Vermont Sen. Bernie Sanders called on Maine Democrats to help “transform” the party through political activism at all levels of government Monday during the first stop of a national tour aimed at unifying a fractured base.

“Our job is to radically transform the Democratic Party . . . into a 50-state party and a party that does not continue to ignore half of the states in our country,” Sanders, whose populist rise caused major heartburn within the Democratic National Committee last year, told the fired-up Portland crowd at the State Theatre. “Our job is to create a democratic party, a grassroots party where decisions are made up from the bottom on up, not from the top on down.”

Sanders – who many in the crowd believe should and perhaps could have been president – took the stage immediately after the man tasked with convincing voters from Maine to Alaska that the Democratic Party still stands for them.

Tom Perez, the newly elected chairman of the DNC, acknowledged that the party will “have to earn your trust” but pledged to lead a new, more inclusive party focused on rebuilding.

“The mission of the new DNC is not simply to elect the president of the United States,” Perez said. “It is to elect Democrats from the school board to the Senate.”

More than 1,500 people gathered at the Portland theater for the event, dubbed the “Come Together and Fight Back” rally. Democrats are attempting to capitalize on opposition to President Trump – as symbolized by ongoing protests – as they gear up for 2018 congressional elections and gubernatorial races in states such as Maine.

DNC Chair Tom Perez answers questions during an interview backstage at the State Theatre before the rally. Staff photo By Carl D. Walsh

Sanders and Perez accused Trump of lying to rural and middle class Americans by seeking to cut education, workforce retraining and social programs that help communities struggling with unemployment or low incomes.

Sanders’ continuing popularity in Maine – a year after he won the state Democratic caucuses – was obvious by hundreds of the Sanders T-shirts, stickers and buttons in the riled-up crowd. And Sanders’ speech sounded, in many ways, like the countless campaign speeches he delivered across the country in 2015 and 2016.

He railed against “the greed of the billionaire class . . . and corporate America,” pledged to work toward single-payer, universal health care and called for tuition-free college, higher wages and a repeal of the Supreme Court’s campaign finance ruling in the Citizens United case. The crowd cheered loudly every time he bashed Trump and said the values of the progressive movement – a clean environment, fair wages and support for low-income children or the elderly – mirror those of most Americans.

“We are the majority,” Sanders said. “It is time we flexed our muscles. It is time we got involved in a way that we have never done before. It is time to make the political revolution.”

Sanders’ populist themes obviously resonated with many in the crowd. Perez, meanwhile, appeared to have a tougher sell for some in the crowd like Pat Frost and Dale Carmel, two Biddeford residents and registered Democrats who are die-hard “Bernie” supporters.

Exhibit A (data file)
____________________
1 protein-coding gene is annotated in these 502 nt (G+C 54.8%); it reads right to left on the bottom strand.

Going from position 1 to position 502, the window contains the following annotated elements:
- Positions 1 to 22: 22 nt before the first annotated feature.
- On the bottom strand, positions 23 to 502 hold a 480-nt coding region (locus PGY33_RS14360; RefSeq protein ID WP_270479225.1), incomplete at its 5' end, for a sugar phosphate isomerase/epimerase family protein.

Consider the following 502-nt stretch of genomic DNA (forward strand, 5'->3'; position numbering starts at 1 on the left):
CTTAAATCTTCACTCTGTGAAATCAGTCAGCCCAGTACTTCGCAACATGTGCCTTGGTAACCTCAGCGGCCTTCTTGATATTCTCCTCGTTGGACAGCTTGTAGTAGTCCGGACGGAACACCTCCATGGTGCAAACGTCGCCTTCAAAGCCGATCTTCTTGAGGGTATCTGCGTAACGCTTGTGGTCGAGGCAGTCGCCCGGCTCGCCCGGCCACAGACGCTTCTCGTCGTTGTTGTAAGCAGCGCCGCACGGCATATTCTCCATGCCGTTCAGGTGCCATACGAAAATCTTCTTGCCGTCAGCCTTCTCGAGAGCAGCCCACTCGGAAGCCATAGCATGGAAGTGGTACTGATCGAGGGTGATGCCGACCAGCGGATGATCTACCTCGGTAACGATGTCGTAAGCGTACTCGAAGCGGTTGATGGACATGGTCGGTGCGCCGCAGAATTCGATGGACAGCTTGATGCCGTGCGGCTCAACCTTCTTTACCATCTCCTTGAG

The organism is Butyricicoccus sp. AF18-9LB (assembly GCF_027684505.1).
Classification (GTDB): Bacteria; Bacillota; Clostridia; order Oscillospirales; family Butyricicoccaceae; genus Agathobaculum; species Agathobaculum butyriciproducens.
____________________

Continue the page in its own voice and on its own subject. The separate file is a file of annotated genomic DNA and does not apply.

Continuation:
“Go ahead, give it their best shot,” Frost said of the DNC’s attempt to repair what she sees as a clear schism in the party. “But I do blame the DNC for Trump.”

Sen. Bernie Sanders addresses the crowd of more than 1,500 at the State Theatre in Portland.  Staff photos by Brianna Soukup

Carmel, meanwhile, was so dismayed by the party leadership’s treatment of Sanders last year and the outcome of the primary campaign that she didn’t vote in the presidential election.

Democrats lost badly in rural areas across the country, as evidenced by the historic split in Maine.

For the first time, Maine divided its Electoral College vote between two candidates last year. Hillary Clinton won three of the state’s four Electoral College votes by winning the 1st District and the statewide popular vote, but Donald Trump picked up one elector by winning Maine’s 2nd District.

During an interview earlier Monday, Perez was asked why the DNC chose to hold its first rally of the nine-state tour in Portland, a heavily Democratic city located in Maine’s 1st District. Perez said it “certainly isn’t going to be the only visit we make in Maine to put our values into action.”

“Believe me, we eventually are going to be everywhere,” said Perez, a former labor secretary under President Obama. “I have been to towns around this state and I will continue to return to those towns. There is a lot of energy here and a lot of people who have traveled here from the 2nd Congressional District and elsewhere to talk about our shared values.”

Earlier Monday, the Maine Republican Party dismissed the Perez and Sanders appearance in Maine.

“After their party suffered historic losses in Maine’s 2nd District and across the country, Sanders and Perez should focus on offering real solutions to work with Republicans instead of doubling down on obstructionist tactics and far-left rhetoric,” Maine Republican Party Chairwoman Demi Kouzounas said in a statement. “Today’s stop in Portland is nothing more than a dog and pony show that fails to address the deep divisions in the Democrat Party.”

Afterward, Sanders supporters Leif and Richard Johnson and Audrey Silveri said they hope the tour with Perez and Sanders is a sign the DNC will be more open to the progressive wing of the party.

“I think he is the only hope of the Democratic Party and they realize it,” Silveri said.

The “Come Together and Fight Back” tour is scheduled to hold events in Kentucky, Florida, Arizona, Nevada, Nebraska and Montana in the coming week.